New Zealander announced to head Cannes Jury
The ground-breaking 59-year-old Kiwi film director Jane Campion broke new ground again today by being announced as the woman to head the jury of the Cannes Film Festival – two decades after becoming the first female director to win the Palme d’Or for her film “The Piano”.
The festival this year will run from the 14th to the 25th of May, according to a press communiqué released today. In the same communiqué, Campion said that it was “a great honour for me to have been chosen as president of the jury… And to tell the truth, I can’t wait.”
Campion is also the only director to ever receive the Palme d’Or twice. The first was as a virtually unknown director in 1986 for her short film “Peel” and the second was in 1993 for “The Piano”; a film for which she also won an Oscar for best original screenplay, while her leading actress Holly Hunter won the Best Actress prize at Cannes for the same film.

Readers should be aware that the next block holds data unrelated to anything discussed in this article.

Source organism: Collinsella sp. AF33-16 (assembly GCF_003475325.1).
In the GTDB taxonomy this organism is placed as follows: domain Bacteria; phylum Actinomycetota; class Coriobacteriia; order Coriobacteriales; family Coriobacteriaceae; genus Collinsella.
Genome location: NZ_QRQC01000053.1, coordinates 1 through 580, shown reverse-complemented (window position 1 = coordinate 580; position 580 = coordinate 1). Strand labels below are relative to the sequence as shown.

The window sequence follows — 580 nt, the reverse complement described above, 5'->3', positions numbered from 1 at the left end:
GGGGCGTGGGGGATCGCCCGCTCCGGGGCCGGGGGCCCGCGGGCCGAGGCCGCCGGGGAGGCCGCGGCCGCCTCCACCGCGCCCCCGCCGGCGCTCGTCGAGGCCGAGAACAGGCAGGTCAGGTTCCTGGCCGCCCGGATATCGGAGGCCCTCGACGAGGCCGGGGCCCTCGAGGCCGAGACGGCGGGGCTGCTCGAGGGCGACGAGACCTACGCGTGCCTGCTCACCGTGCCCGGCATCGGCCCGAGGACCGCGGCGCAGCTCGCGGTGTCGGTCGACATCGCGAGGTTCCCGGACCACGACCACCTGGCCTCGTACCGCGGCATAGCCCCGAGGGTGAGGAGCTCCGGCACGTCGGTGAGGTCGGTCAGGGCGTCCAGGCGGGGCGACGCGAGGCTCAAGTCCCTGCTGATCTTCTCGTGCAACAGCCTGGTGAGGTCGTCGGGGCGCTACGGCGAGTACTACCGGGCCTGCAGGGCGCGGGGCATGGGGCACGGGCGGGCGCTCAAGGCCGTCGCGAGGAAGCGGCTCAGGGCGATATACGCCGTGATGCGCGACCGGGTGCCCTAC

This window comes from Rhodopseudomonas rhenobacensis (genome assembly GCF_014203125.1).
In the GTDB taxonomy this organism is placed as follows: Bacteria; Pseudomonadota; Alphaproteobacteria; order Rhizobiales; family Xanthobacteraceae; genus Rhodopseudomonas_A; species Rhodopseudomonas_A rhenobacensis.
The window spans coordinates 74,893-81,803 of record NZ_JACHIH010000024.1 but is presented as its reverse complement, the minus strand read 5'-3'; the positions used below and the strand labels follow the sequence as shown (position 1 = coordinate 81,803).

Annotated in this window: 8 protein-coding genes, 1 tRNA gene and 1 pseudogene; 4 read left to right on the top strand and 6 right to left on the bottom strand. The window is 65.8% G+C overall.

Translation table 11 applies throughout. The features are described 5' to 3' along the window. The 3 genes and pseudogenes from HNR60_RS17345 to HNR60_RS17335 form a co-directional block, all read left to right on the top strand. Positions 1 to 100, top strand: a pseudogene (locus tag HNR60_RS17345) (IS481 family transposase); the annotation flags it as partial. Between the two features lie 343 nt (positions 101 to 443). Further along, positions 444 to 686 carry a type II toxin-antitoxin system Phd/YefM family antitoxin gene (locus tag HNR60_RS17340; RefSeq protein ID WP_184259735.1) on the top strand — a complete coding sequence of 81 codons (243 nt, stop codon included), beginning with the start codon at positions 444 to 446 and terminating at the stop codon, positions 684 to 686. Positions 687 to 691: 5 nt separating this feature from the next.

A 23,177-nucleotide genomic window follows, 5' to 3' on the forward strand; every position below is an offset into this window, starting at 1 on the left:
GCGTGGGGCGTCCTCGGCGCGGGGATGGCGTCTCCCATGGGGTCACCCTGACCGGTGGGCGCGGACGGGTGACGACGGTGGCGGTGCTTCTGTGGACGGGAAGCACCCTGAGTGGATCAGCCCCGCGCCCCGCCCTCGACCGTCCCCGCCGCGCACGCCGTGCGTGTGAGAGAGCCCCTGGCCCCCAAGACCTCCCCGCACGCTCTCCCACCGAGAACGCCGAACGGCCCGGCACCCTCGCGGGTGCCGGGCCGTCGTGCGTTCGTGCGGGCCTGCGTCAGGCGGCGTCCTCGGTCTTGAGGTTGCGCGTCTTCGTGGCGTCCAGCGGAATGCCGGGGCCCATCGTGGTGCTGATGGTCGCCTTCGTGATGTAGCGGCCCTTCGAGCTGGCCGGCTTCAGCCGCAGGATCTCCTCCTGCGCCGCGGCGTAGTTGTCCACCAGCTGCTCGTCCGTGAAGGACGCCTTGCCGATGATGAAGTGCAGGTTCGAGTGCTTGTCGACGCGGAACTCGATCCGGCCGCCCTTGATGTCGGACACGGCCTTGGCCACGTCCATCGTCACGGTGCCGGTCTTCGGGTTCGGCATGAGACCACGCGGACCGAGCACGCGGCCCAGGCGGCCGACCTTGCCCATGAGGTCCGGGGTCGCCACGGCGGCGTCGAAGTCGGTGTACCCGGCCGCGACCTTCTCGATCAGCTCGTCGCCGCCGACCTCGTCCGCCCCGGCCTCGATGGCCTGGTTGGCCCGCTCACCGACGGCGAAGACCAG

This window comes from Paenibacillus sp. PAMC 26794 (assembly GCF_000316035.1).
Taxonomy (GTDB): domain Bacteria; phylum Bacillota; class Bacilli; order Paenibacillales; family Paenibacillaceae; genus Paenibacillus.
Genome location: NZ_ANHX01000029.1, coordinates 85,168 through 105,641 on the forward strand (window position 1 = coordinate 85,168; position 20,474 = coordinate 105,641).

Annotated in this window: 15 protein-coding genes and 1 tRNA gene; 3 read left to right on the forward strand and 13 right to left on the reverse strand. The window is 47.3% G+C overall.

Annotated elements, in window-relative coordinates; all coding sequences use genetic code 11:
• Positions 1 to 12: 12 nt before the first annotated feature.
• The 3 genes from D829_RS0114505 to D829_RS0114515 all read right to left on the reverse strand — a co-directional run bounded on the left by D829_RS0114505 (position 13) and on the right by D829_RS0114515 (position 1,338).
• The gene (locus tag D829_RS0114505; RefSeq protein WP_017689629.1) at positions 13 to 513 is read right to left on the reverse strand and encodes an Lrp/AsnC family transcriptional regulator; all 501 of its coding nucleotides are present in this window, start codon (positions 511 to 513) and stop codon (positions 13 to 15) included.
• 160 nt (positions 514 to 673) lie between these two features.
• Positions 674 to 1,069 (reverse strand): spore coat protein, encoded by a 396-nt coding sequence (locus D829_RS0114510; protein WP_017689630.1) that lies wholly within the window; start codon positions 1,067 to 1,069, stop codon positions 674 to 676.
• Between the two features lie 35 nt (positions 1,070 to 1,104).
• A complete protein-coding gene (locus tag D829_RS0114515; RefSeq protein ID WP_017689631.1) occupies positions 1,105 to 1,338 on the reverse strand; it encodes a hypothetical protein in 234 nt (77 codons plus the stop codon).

Cannes organisers described Campion as a “major and indefatigable pioneer film-maker”. Following in the steps of previous female jury presidents such as Isabelle Huppert, Isabelle Adjdani and Liv Ullmann, Campion herself has spoken of Cannes as magical event:
“It is this world-wide inclusiveness and passion for film at the heart of the festival which makes the importance of the Cannes Film Festival indisputable,” she says. “It is a mythical and exciting festival where amazing things can happen, actors are discovered, films are financed careers are made, I know this because that is what happened to me!”
The Wellington-born film-maker has forged a reputation based on beautiful studies of women who are marginalised or at odds with society. Characters such as Ada in The Piano, Kay in Sweetie (her first feature film that was presented in Cannes in 1989) or Jane in An Angel at my Table in 1990 epitomise this aspect of her work.
Campion added: “Since I first went to Cannes with my short films in 1986, I have had the opportunity to see the festival from many sides and my admiration for this Queen of film festivals has only grown larger. At the Cannes Film Festival they manage to combine and celebrate the glamour of the industry, the stars, the Cannes logo-parties, the beaches, the business, while rigorously maintaining the festival’s seriousness about the art and excellence of cinema.”